The Shows Did NOT Go On

by | Apr 8, 2020

Above: Cole students perform one of the songs from Mary Poppins Jr., the show they were due to perform this month.

By Aiza Shaikh

This March is usually busy for drama and theater students. Several events were scheduled to happen but cancelled at the last minute due to a certain coronavirus pandemic. From concerts to plays to competitions, all were big events that students had been excited to take part in. 

In total, 88 students from Cole Middle School (55 in the cast, 33 in crew) were looking forward to performing “Mary Poppins Jr.” at the end of March. But as soon as schools started closing, they all knew what was coming. 

The students were more than ready to put on the play. They had been rehearsing three times a week since the beginning of January. They had memorized not only their own parts, but also each other’s. 

The play’s cancellation wasn’t only a disappointment to Cole students. Many parents spent months designing props, costumes, and sets – which are now sitting in someone’s basement. A number of EGHS students also helped out with vocals, choreography, lighting, and sounds. 

Despite the cancellation, everyone is committed to performing the show as soon as everything gets back to normal. 

“Even if it’s in the fall, even if the 8th graders will have already graduated, we still want to have a show,” said parent Lisa Pomeroy.

In the meantime, the students have put together a short video displaying their talents. The video, made by parent Beth Gilliland, is part of the viral #NoOneIsAlone challenge dedicated to all shows that were cancelled due to COVID-19. You can watch the video HERE.

“The video has helped the kids a lot. It’s served as an outlet. It’s been something for them to look to aside from their schoolwork,” says Pomeroy.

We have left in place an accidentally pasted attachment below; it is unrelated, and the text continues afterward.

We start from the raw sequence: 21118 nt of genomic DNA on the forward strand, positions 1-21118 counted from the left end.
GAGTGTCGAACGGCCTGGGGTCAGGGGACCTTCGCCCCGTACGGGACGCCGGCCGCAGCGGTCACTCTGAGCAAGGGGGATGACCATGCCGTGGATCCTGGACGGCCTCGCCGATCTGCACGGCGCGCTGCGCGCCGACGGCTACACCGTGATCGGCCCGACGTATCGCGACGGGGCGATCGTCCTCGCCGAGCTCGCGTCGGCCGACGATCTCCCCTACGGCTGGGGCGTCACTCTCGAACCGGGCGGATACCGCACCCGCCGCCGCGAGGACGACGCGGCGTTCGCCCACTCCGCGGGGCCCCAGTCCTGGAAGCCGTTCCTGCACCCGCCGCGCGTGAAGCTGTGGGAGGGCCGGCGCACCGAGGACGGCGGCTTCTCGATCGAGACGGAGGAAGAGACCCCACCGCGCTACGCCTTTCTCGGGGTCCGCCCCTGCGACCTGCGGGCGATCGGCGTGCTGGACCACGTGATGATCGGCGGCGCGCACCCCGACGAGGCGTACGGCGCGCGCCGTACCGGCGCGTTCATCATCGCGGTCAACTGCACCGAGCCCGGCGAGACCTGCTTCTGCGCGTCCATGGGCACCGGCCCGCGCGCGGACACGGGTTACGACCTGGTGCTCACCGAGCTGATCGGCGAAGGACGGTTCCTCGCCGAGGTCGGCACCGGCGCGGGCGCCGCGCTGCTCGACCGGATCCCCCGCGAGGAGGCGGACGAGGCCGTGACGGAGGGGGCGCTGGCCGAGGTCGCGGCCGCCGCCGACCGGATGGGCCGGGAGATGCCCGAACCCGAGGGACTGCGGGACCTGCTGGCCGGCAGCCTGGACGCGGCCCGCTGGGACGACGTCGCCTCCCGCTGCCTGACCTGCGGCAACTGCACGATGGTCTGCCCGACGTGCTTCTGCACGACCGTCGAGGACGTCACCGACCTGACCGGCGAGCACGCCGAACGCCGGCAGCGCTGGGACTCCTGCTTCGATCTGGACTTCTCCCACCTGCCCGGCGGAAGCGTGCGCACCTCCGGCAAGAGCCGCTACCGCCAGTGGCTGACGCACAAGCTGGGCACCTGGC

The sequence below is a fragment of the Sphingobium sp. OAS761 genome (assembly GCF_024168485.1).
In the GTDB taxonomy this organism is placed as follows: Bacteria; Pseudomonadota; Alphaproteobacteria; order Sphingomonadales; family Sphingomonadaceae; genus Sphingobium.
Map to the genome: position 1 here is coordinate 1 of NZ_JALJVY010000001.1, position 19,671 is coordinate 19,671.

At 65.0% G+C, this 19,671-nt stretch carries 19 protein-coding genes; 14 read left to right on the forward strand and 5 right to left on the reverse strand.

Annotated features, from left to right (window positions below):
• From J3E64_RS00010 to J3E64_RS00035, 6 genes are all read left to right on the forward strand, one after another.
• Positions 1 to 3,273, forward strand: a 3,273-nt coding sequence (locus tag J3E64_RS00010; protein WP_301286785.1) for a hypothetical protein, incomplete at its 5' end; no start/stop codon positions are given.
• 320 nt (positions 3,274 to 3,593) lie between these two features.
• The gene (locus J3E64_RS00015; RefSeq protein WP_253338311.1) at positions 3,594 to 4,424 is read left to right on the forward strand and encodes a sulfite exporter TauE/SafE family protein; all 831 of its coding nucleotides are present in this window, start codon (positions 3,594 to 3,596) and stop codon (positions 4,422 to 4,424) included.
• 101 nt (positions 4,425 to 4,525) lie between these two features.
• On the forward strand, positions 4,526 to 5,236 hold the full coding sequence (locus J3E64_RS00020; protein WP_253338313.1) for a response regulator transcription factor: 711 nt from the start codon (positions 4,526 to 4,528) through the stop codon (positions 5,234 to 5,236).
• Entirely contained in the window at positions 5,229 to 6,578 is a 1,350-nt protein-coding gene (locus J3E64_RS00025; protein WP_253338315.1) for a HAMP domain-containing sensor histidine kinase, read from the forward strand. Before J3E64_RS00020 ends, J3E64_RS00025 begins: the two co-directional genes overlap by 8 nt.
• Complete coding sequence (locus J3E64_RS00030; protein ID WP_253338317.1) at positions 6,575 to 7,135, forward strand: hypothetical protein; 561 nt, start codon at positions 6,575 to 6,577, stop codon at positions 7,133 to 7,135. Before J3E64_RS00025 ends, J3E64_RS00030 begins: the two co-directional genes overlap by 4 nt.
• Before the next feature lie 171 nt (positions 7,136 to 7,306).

Another event that several students were excited for was the Rhode Island Drama Festival. More than 30 EGHS students had planned to perform the show “The Brothers Grimm Spectaculathon,” chosen by director and senior Catherine Zarrella. 

EGHS participated in the State Drama Fest last year and placed in the top percent of schools. For this year’s competition, the students were going to do the show during the one-hour-long Advisory period of the school day. Shortly before the expected performance date, it was cancelled. 

The last time the festival was cancelled was during World War II, so this year’s cancellation came as a surprise to many. 

“We worked up until the sudden cancellation just days before our performance was supposed to happen,” says Zarrella. “I am extremely proud of everyone, especially those who pushed themselves at every rehearsal to strive to become better.” 

Although the director of the festival does not plan on rescheduling, the students are not giving up on performing the show. 

“One day we will be putting on this show because we came so close and it would be a waste to throw all of that way,” says Zarrella. 

Another EGHS event cancelled recently was the annual Talent Show. With 102 people on tech and stage, it was something that a lot of students were excited for. 

“The Talent Show is one of the best shows at EGHS. Everyone felt strongly about it,” says Director Rob Petrucci, an EGHS teacher. 

EGHS students received the upsetting news the afternoon of March 11, just hours before the show was due to start.

Many students spent months planning their acts. Director Petrucci said he was “hopeful to reschedule once we get access to the building again.” 

And these aren’t the only events that were cancelled this season. Students at Hanaford were in rehearsals for “The Little Mermaid Jr.” The performance was going to take place in April. Music concerts were also cancelled, including the annual “Spring String Fling” concert for orchestra students from grades 4-12. 

“This has all been new for us,” said EGHS’s Petrucci of all the cancellations. “We will weather this and come back stronger.”

Aiza Shaikh, a junior at East Greenwich High School, writes for East Greenwich News.

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